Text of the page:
children = [
  {Plug.Cowboy, scheme: :http, plug: MyApp.Router, options: [port: 4001]}


Compile your application and then run it:

$ mix compile
$ iex -S mix

Your server will be running and the resource will be available at http://localhost:4001/hello.


You can generate a new PlugRest resource (with all of the callbacks implemented) by using a Mix task:

$ mix plug_rest.gen.resource UserResource

The task will create a resource at lib/my_app/resources/user_resource.ex.


The PlugRest.Resource module defines dozens of callbacks that offer a declarative strategy for defining a resource's behavior. Implement your desired callbacks and let this library do the REST, including returning the appropriate response headers and status code.

Each callback takes two arguments:

  • conn - a %Plug.Conn{} struct; use this to fetch details about the request (see the Plug docs for more info)
  • state - the state of the Resource; use this to store any data that should be available to subsequent callbacks

Each callback must return a three-element tuple of the form {value, conn, state}. All callbacks are optional, and will be given default values if you do not define them. Some of the most common and useful callbacks are shown below with their defaults:

  allowed_methods        : ["GET", "HEAD", "OPTIONS"]
  content_types_accepted : none
  content_types_provided : [{{"text/html"}, :to_html}]
  expires                : nil
  forbidden              : false
  generate_etag          : nil
  is_authorized          : true
  last_modified          : nil
  malformed_request      : false
  moved_permanently      : false
  moved_temporarily      : false
  resource_exists        : true

The docs for PlugRest.Resource list all of the supported REST callbacks and their default values.

Content Negotiation

Content Types Provided

You can return representations of your resource in different formats by implementing the content_types_provided callback, which pairs each content-type with a handler function:

def content_types_provided(conn, state) do
  {[{"text/html", :to_html},
    {"application/json", :to_json}], conn, state}

def to_html(conn, state) do
  {"<h1>Hello</h1>", conn, state}

def to_json(conn, state) do
  {"{\"title\": \"Hello\"}", conn, state}

Content Types Accepted

Similarly, you can accept different media types from clients by implementing the content_types_accepted callback:

def content_types_accepted(conn, state) do
  {[{"mixed/multipart", :from_multipart},
    {"application/json", :from_json}], conn, state}

def from_multipart(conn, state) do
  # fetch or read the request body params, update the database, etc.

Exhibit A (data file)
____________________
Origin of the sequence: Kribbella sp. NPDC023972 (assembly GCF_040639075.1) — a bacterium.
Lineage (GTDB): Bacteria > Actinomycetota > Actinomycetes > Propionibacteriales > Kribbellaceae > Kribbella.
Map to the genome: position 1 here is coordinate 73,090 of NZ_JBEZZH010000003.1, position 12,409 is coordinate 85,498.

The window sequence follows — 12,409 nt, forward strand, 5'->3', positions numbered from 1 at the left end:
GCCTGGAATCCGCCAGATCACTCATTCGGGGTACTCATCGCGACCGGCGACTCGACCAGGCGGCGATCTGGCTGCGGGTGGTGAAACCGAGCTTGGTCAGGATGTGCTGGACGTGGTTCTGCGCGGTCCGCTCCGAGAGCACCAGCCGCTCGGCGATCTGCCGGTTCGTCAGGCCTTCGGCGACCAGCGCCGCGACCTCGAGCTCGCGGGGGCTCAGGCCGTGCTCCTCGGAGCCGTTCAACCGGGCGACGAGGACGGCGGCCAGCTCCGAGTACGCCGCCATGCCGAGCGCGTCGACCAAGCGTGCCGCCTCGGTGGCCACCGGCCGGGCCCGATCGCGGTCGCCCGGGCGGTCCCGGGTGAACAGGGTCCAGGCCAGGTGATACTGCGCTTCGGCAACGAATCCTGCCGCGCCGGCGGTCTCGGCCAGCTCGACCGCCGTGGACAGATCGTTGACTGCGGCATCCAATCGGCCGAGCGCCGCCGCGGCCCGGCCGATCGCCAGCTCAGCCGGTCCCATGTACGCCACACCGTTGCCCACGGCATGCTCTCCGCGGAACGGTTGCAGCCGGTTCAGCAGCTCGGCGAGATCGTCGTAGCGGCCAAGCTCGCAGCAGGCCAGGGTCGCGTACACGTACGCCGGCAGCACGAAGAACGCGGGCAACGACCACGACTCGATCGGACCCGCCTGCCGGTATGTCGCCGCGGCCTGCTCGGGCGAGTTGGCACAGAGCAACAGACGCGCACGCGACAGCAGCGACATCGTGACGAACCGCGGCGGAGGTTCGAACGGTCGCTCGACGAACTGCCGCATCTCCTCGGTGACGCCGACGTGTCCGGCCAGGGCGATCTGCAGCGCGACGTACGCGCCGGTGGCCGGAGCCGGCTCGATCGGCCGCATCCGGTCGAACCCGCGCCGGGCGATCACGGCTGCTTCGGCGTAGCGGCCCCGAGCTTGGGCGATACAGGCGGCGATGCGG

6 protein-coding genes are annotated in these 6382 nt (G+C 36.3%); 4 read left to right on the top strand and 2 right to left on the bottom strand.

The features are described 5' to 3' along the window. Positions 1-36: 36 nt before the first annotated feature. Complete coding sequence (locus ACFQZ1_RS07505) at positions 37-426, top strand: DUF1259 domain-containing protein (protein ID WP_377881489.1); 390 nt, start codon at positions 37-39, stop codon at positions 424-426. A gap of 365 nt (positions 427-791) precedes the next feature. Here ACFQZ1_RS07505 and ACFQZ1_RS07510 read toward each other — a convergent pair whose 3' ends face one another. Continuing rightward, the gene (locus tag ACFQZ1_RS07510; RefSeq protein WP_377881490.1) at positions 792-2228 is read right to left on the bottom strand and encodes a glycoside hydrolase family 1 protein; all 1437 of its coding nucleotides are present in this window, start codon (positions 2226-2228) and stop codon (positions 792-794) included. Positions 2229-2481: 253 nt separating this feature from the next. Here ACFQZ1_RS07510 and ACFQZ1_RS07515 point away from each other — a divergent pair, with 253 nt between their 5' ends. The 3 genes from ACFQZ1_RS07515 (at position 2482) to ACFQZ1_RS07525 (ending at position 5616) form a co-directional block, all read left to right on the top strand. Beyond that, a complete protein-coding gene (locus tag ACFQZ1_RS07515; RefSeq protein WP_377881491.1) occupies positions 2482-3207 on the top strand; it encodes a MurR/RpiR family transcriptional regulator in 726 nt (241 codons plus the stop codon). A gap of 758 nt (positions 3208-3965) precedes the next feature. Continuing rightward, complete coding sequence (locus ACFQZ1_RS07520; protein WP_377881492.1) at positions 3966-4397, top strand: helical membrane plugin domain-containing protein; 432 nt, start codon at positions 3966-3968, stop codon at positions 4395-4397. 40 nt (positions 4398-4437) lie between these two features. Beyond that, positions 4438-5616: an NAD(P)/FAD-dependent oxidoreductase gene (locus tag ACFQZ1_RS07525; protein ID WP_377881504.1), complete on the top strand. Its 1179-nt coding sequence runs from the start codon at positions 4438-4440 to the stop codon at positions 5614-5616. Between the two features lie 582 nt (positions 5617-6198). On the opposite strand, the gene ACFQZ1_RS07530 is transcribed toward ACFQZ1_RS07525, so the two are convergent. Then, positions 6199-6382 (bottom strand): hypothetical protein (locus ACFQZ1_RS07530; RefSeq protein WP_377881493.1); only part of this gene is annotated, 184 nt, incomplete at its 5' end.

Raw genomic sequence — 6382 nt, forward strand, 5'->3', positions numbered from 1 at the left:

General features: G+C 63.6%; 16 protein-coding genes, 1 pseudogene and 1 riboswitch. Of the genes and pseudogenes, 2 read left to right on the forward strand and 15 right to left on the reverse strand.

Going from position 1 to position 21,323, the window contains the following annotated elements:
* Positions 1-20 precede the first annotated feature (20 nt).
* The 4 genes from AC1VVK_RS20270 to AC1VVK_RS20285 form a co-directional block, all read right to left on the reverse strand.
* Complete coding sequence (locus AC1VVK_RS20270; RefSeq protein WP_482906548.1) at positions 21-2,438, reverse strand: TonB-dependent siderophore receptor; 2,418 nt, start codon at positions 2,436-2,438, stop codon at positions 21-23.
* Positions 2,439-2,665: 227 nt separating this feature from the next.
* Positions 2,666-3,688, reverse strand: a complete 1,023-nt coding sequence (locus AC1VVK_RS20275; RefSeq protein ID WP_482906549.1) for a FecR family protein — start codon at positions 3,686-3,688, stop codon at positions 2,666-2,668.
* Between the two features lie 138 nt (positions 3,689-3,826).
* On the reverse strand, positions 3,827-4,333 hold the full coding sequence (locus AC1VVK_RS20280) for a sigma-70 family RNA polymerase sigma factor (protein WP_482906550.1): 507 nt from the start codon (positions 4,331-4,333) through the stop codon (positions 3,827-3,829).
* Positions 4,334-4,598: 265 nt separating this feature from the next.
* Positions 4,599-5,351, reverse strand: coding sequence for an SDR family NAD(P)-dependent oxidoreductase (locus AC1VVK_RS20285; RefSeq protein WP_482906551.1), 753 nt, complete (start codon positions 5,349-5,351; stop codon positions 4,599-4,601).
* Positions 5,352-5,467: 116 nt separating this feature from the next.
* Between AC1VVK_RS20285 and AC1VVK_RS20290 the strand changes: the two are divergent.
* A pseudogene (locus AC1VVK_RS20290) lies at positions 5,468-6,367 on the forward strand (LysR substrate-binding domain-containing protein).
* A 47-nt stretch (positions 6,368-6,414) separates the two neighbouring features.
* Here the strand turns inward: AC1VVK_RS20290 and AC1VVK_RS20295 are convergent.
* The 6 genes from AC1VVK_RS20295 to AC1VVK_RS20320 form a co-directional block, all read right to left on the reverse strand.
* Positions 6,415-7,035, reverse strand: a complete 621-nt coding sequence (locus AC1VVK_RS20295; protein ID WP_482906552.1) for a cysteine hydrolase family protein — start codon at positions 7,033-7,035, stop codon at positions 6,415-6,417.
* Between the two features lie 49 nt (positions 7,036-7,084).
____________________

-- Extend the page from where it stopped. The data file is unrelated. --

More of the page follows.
{true, conn, state}

def from_json(conn, state) do
  {true, conn, state}

The content handler functions you implement can return either true, {true, URL} (for redirects), or false (for errors). Don't forget to add "POST", "PUT", and/or "PATCH" to your resource's list of allowed_methods.

Consult the Plug.Conn and Plug.Parsers docs for information on parsing and reading the request body params.


Use Plug.Test to help verify your resource's responses to separate requests. Create a file at test/resources/hello_resource_test.exs to hold your test:

defmodule MyApp.HelloResourceTest do
  use ExUnit.Case
  use Plug.Test

  alias MyApp.Router

  test "get hello resource" do
    conn = conn(:get, "/hello")

    conn = Router.call(conn, [])

    assert conn.status == 200
    assert conn.resp_body == "Hello world"

Run the test with:

$ mix test


To help debug your app during development, add Plug.Debugger to the top of the router, before use Plug.ErrorHandler:

defmodule MyApp.Router do
  use PlugRest.Router

  if Mix.env == :dev do
    use Plug.Debugger, otp_app: :my_app

  use Plug.ErrorHandler

  # ...

Error Handling

By adding use Plug.ErrorHandler to your router, you will ensure it returns correct HTTP status codes when plugs raise exceptions. To set a custom error response, add the handle_errors/2 callback to your router:

defp handle_errors(conn, %{kind: _kind, reason: _reason, stack: _stack}) do
  send_resp(conn, conn.status, "Something went wrong")


You can use PlugRest's router and resources in your Phoenix app like any other plug by forwarding requests to them:

forward "/rest", HelloPhoenix.RestRouter

To get the resource macro directly in your Phoenix router, use PhoenixRest.


The Cowboy documentation has more details on the REST protocol:


PlugRest is still in an initial development phase. Expect breaking changes at least in each minor version.

See the [CHANGELOG](CHANGELOG.md) for more information.


PlugRest copyright © 2016, Christopher Adams

cowboy_rest copyright © 2011-2014, Loïc Hoguin [email protected]

Plug copyright © 2013 Plataformatec.

PlugRest source code is licensed under the Apache License, Version 2.0.

*Note that all licence references and agreements mentioned in the plug_rest README section above are relevant to that project's source code only.